7AM - MIDNIGHT | 7/365

Bethlehem and Easton School Head Lice Policies

Bethlehem and Easton School Head Lice Policies
Updated on 
March 24, 2020

Head lice policies can vary from district to district, even if they are very close to one another. Schools in Bethlehem do not restrict children from attendance for head lice, while schools in Easton retain a strict “no nit” policy.


Bethlehem schools discontinued their “no nit” policies. The schools have heeded the advice of the American Academy of Pediatrics (AAP) that stipulates that there is no basis for children to miss school because of lice and that schools should discard their “no-nit” policies. The AAP states that “head lice cause no medical harm, are not a health hazard or a sign of poor hygiene and are not responsible for the spread of any disease. No healthy child should be excluded from or miss school because of head lice,” the report says.“lice found on combs are likely to be injured or dead.”

Related link: Allentown and Bethlehem Schools

The Bethlehem school site further states:

  • Ask the school nurse to check your child’s close friends and playmates, children who your child spends a great deal of physical time with. This means you will have to share names. This is not a time to find someone to blame. Check your other children and yourself as well. Odds are you and your other children do not have lice, but look anyway.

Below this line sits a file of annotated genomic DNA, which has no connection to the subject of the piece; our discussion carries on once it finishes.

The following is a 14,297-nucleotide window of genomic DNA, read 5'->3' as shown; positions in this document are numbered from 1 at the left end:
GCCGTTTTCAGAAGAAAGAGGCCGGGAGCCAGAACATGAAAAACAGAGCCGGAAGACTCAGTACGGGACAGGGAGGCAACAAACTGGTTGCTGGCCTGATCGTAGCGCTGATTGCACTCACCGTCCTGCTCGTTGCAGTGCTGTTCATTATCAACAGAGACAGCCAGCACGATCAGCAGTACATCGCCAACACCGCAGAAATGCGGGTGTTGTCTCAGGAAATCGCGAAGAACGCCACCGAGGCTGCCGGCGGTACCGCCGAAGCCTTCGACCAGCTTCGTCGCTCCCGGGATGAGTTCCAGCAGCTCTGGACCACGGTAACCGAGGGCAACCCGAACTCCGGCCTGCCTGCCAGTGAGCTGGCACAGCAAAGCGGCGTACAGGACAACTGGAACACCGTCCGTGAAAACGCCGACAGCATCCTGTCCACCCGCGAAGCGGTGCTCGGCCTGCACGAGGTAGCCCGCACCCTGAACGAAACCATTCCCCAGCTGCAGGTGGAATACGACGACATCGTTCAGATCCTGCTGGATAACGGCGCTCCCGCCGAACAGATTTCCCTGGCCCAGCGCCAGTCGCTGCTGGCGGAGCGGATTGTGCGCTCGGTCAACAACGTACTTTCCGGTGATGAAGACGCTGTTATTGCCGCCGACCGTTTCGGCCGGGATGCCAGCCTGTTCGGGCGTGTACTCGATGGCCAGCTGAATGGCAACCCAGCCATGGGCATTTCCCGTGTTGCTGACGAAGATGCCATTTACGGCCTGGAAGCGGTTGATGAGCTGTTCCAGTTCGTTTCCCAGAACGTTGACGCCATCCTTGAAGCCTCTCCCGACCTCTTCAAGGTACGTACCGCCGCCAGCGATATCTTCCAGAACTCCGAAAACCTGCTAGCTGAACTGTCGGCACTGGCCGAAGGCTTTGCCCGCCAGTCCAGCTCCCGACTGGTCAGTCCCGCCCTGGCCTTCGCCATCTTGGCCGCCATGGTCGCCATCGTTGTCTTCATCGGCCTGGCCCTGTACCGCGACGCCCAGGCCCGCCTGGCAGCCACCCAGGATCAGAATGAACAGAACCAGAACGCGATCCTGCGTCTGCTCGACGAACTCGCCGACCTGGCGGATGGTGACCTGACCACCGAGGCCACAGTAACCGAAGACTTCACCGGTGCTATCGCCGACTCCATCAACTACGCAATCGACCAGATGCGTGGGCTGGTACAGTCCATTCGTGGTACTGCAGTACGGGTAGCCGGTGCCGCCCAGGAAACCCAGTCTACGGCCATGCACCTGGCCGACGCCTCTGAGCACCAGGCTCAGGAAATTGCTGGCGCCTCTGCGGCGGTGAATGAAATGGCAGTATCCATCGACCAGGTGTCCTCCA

• Vacuum your home especially the areas your child plays in. Wash his or her bedding and put the stuffed animals in the dryer on hot if possible. These actions are precautionary but may help. It is not necessary or advised to spray the various lice sprays found in stores.
  • Remove the nits (lice eggs) from your child’s hair. Instructions will be included in the lice shampoo. This helps you know if you eliminated the problem.
  • Send your child to school. There is no reason for any child to miss school for lice.
  • Use information found on the web wisely. There is a lot of misinformation out there. Here is a web site with facts! https://identify.us.com/idmybug/head-lice/head-lice-FAQS/index.html”




“The student must be “lice free” and “nit free” to attend school.

When a possible case of head lice (live or nits) has been reported the following procedures will be followed:

  1. The student(s) will be sent to the school nurse and assessed immediately. If live lice or nits are found, siblings in the school/district will be examined.
  2. The school nurse will call the parents/guardians of the infested child and explain exclusion of the child from school and treatment.
  3. The nurse will review the following information with the parents/guardians: v Assist parent/guardian to recognize lice/nits v Give written information of how to care for child/children and environment, including “no nits” policy, parent/adult guardian must bring student(s) to school upon return, etc. v Give letter from principal regarding “two-day excused absence” v Optional: give shampoo and review instructions